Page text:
## What is 'Exposure At Default (EAD)'

Exposure at default (EAD) is the total value a bank is exposed to at the time of a loan’s default. Using the internal ratings-based (IRB) approach, financial institutions calculate their risk. Banks often use internal risk management default models to estimate respective EAD systems. Outside of the banking industry, EAD is known as credit exposure.

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## BREAKING DOWN 'Exposure At Default (EAD)'

EAD is the predicted amount of loss a bank may be exposed to when a debtor defaults on a loan. Banks often calculate an EAD value for each loan and then use these figures to determine their overall default risk. EAD is a dynamic number, which changes as a borrower repays the lender.

There are two different methods to determine exposure at default. Regulators use the first approach, which is called foundation internal ratings-based (F-IRB). The second method, called advanced internal ratings-based ​​​​​​​(A-IRB), is more flexible and used by the banking institutes. Banks must disclose their risk exposure. A bank will base this figure on data and internal analysis, such as borrower characteristics and product type.  Exposure at default, along with loss given default (LGD) and the probability of default (PD), is used to calculate the credit risk capital of financial institutions.

## Probability of Default and Loss Given Default

The probability of default (PD) analysis is a method used by larger institutions to calculate their expected loss. A PD is assigned to each risk measure and represents as a percentage the likelihood of default. PD is typically measured by assessing past-due loans.  PD is typically calculated by running a migration analysis of similarly rated loans. The calculation is for a specific time frame and measures the percentage of loans that default. The PD is then assigned to the risk level, and each risk level has one PD percentage.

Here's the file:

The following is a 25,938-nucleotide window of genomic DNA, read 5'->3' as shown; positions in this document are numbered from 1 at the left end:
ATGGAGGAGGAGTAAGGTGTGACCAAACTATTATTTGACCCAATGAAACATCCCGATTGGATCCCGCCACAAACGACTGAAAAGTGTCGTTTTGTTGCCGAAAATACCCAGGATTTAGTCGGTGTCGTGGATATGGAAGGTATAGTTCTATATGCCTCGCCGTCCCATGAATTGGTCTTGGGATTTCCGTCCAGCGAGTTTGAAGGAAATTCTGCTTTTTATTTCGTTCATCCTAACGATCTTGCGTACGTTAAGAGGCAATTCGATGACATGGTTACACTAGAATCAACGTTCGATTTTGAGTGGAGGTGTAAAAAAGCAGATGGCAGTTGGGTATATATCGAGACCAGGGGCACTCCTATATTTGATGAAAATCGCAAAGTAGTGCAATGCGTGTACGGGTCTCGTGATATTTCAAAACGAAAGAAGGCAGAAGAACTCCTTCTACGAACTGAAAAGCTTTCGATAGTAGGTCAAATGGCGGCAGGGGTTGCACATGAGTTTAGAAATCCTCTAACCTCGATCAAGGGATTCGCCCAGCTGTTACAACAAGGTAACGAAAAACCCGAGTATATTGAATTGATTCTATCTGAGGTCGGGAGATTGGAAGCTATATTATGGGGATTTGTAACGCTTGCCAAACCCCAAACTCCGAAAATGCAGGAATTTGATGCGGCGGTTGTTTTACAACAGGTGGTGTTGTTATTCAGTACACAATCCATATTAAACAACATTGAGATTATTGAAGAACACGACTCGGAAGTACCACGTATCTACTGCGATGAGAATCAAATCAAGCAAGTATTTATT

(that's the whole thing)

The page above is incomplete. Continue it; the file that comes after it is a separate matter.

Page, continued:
Loss given default (LGD), unique to the banking industry or segment, measures the expected loss and is shown as a percentage. LGD represents the amount unrecovered by the lender after selling the underlying asset if a borrower defaults on a loan. An accurate LGD variable may be difficult to determine if portfolio losses differ from what was expected. Inaccurate loss given default may also be due to the segment being statistically small. Industry LGDs are typically available from third-party lenders.

Also, PD and LGD numbers are typically valid throughout an economic cycle. However, lenders will reevaluate with changes to the market or portfolio composition. Changes that may trigger revaluation include economic recovery, recession, and mergers.

A bank may figure its expected loss by multiplying, the variable, exposure at default (EAD), with the probability of default (PD), and the loss given default (LGD).E (EAD x PD x LGD = expected loss).

## Why Exposure at Default is Important

In response to the credit crisis of 2007-2008, the banking sector adopted international regulations to lessen their exposure to default. The Basel Committee on Banking Supervision's goal is to improve the banking sector's ability to deal with financial stress. Through improving risk management and bank transparency, the international accord hopes to avoid a domino-effect of failing financial institutions.

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